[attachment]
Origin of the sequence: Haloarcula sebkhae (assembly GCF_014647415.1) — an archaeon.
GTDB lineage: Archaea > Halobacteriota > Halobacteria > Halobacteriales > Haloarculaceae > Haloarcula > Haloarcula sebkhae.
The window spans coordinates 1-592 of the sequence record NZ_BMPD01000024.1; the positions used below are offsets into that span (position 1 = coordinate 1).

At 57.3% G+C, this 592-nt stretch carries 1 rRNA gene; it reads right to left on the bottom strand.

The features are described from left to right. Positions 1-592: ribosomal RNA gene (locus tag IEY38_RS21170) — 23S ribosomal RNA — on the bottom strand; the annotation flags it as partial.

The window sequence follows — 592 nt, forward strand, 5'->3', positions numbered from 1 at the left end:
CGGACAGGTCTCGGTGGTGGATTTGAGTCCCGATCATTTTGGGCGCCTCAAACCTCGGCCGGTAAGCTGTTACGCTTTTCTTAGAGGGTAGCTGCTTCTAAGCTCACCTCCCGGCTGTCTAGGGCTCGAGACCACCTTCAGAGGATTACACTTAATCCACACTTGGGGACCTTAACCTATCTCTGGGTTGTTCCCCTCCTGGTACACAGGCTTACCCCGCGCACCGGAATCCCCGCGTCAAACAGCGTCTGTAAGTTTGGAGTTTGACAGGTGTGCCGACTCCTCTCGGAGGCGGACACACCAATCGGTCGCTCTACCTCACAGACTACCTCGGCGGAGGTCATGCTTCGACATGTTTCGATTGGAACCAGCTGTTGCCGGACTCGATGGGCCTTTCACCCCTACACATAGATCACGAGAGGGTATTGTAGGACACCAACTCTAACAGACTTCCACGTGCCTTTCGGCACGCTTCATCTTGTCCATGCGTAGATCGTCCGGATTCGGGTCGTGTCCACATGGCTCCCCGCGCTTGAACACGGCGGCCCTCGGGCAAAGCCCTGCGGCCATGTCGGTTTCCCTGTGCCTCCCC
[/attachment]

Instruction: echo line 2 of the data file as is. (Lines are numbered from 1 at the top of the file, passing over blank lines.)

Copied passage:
GTDB lineage: Archaea > Halobacteriota > Halobacteria > Halobacteriales > Haloarculaceae > Haloarcula > Haloarcula sebkhae.